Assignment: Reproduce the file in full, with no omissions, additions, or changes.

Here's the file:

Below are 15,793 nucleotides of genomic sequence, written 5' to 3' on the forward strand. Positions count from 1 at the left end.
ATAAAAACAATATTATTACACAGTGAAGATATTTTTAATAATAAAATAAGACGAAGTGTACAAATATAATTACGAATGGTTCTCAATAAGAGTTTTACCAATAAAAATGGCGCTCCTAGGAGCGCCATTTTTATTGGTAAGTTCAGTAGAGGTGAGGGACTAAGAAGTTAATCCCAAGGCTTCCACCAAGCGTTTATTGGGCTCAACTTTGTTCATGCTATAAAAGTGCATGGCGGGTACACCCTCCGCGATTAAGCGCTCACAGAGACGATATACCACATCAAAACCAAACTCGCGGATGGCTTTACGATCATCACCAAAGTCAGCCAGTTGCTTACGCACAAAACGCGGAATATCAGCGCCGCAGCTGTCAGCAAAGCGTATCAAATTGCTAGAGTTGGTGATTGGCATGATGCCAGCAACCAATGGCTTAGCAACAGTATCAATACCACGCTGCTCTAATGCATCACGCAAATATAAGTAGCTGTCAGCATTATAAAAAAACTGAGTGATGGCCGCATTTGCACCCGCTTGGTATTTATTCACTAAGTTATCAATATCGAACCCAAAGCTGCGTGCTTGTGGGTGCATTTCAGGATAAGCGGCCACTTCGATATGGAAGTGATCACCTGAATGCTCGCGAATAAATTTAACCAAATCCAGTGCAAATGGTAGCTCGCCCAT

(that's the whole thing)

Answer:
Below are 15,793 nucleotides of genomic sequence, written 5' to 3' on the forward strand. Positions count from 1 at the left end.
ATAAAAACAATATTATTACACAGTGAAGATATTTTTAATAATAAAATAAGACGAAGTGTACAAATATAATTACGAATGGTTCTCAATAAGAGTTTTACCAATAAAAATGGCGCTCCTAGGAGCGCCATTTTTATTGGTAAGTTCAGTAGAGGTGAGGGACTAAGAAGTTAATCCCAAGGCTTCCACCAAGCGTTTATTGGGCTCAACTTTGTTCATGCTATAAAAGTGCATGGCGGGTACACCCTCCGCGATTAAGCGCTCACAGAGACGATATACCACATCAAAACCAAACTCGCGGATGGCTTTACGATCATCACCAAAGTCAGCCAGTTGCTTACGCACAAAACGCGGAATATCAGCGCCGCAGCTGTCAGCAAAGCGTATCAAATTGCTAGAGTTGGTGATTGGCATGATGCCAGCAACCAATGGCTTAGCAACAGTATCAATACCACGCTGCTCTAATGCATCACGCAAATATAAGTAGCTGTCAGCATTATAAAAAAACTGAGTGATGGCCGCATTTGCACCCGCTTGGTATTTATTCACTAAGTTATCAATATCGAACCCAAAGCTGCGTGCTTGTGGGTGCATTTCAGGATAAGCGGCCACTTCGATATGGAAGTGATCACCTGAATGCTCGCGAATAAATTTAACCAAATCCAGTGCAAATGGTAGCTCGCCCAT